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Diesel is for unbelievers
—"Light at the End of the Tunnel," Starlight Express
A sub-trope of Anachronism Stew. The cultural snapshot we have of locomotives, especially as portrayed in children's literature, seems frozen in time. The protagonists may eat modern junk food, watch TV and do their homework on a computer, but when the time comes to take the train to visit Aunt Tilly, suddenly it's 1899 all over again, complete with steam engine, caboose, coal car, coal tender, dining car, and engineers wearing blue coveralls and funny hats.
This trope was more general until about the early 1980s. Movies and TV shows might still portray steam trains in exotic foreign locales or on preserved heritage lines, but as the 20th century wound down, Steam Never Dies retreated to children's literature and cartoons, where it seems permanently entrenched.
Within the examples, expect plenty of Just Train Wrong and a general ignorance of how steam actually works in the first place; many works of fiction will treat steam engines like an internal combustion engine by a different name and ignore the finer points of their operation and the infrastructure that they require.
- Most locomotives in the Richard Scarry books are of the steam variety: the only time a diesel locomotive was ever shown in their world is in the book The Best Word Book Ever.
- The Hogwarts Express, in two senses: not only is the train anachronistic, it's preserved in a world that generally does not use mechanized technology.
- Averted in Cars: There are only two locomotive characters in those films, one being an American diesel locomotive from the 1950s, the other being a British bullet train.
- Justified in Dumbo where the circus train featured in the film is actually pulled by a somewhat anthropomorphic steam locomotive, despite the film taking place in the early 1940s, which is when that film was released, just as steam locomotives are beginning to be phased out in favor of diesel locomotives.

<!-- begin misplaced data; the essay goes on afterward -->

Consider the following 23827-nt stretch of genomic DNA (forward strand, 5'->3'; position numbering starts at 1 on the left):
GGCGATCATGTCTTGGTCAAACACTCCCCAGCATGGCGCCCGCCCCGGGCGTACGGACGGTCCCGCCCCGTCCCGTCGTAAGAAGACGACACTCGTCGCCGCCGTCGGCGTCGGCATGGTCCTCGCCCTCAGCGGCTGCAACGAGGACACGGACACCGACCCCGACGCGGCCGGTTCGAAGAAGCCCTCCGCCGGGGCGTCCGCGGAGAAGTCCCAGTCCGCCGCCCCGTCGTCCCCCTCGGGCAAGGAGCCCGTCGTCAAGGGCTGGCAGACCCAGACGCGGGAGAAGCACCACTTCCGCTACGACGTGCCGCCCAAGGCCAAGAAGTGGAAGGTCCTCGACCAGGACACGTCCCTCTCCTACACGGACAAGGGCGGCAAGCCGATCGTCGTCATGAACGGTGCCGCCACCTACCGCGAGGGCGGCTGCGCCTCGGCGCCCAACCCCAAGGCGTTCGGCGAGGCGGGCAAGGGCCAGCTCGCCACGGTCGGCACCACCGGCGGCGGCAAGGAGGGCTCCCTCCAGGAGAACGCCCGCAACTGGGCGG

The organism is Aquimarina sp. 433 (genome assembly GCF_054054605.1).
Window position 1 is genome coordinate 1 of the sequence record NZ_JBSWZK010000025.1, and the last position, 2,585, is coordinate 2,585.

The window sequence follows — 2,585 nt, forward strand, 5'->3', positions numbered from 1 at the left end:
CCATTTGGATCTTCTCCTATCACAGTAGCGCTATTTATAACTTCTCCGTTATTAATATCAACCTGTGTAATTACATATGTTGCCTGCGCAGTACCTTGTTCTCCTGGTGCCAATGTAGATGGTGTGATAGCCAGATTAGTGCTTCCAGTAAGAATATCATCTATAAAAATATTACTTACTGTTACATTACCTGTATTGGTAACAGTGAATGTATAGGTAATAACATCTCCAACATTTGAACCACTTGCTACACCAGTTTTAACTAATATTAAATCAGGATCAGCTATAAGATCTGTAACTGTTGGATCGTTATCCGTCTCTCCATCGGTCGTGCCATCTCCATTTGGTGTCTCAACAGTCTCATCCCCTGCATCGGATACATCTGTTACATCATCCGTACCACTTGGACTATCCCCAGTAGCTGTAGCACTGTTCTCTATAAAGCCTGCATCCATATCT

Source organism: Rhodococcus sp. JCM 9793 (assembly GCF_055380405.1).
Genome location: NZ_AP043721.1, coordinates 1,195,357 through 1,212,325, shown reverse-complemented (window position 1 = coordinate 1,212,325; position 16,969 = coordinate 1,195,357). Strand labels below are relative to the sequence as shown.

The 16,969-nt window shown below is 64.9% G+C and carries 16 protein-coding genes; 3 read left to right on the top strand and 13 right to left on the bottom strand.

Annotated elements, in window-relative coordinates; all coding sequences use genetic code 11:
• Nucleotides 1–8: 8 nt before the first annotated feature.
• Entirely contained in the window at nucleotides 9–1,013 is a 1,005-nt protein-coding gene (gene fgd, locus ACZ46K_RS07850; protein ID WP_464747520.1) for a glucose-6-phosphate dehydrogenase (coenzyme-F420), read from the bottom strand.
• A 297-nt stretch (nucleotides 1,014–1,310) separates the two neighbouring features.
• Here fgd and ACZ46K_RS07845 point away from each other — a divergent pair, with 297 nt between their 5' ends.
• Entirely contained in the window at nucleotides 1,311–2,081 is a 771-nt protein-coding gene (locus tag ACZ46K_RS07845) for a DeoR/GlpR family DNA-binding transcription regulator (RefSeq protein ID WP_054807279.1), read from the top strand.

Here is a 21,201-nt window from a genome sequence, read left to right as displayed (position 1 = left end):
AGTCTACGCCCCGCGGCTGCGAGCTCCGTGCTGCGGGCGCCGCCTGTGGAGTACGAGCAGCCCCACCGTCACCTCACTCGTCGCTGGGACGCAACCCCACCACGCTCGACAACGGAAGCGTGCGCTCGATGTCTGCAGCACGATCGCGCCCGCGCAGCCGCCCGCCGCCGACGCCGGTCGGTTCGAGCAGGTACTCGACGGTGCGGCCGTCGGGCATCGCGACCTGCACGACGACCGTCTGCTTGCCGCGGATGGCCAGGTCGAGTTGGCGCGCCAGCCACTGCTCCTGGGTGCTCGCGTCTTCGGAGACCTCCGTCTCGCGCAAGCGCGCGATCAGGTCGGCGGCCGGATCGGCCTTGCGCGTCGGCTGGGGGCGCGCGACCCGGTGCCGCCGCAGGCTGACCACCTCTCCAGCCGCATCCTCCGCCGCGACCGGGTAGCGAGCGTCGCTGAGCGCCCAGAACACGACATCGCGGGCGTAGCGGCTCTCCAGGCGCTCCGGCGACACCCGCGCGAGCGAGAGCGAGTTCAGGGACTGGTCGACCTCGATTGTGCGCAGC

- The giant model trains running around the planets in "Toy Time Galaxy" (and the tiny model train hidden among one of those planets) in Super Mario Galaxy are clearly pulled by steam locomotives.
- Thomas the Tank Engine is probably the first thing that pops into many people's minds when the words "Steam Train" are mentioned.
- The books were first written when steam power was the norm, and the steam locomotive characters remain because they're the stars of the series. Although the Fat Controller made an announcement that Sodor would be enforcing this trope when steam ended on British Railways, elsewhere, steam did indeed fall out of favor. Much Ascended Fridge Horror ensued.
- The TV series started as an adaptation of the books, and hence kept the same characters. Currently, it's permanently around 1960, when steam was still in use.
- Steam is also alive and well on Chuggington.
- As already mentioned, The Berenstain Bears invokes this trope.
- Peppa Pig, "The Train Ride" episode.
- The train in Word World is a large blue steam locomotive shaped like the word "TRAIN" that is for some reason fuelled by letters, couldn't decide whether it should have a 2-2-2 or a 4-2-0 wheel arrangement, and no one is driving it!
- A strange variation on The Simpsons, where there have often been modern diesel locomotives with steam whistles!
- The title Dinosaur Train is a green steam locomotive shaped like a Triceratops head that's powered by coal, a fossil fuel.
- Trains in My Little Pony are typically steam trains. My Little Pony Tales features 90s computers and steam trains side-by-side.
- The circus train that eventually crashes in The Rugrats Movie is pulled by a steam engine, despite obvious late 1990s technologies and references occurring throughout the film. Additionaly, the train in the main Rugrats episode "Murmur on the Ornery Express" has a steam locomotive, though this may have been deliberate, as it was meant to be a scenic train ride to a historic "Old Country"-style town (which also adds to the murder-mystery feel of the episode.)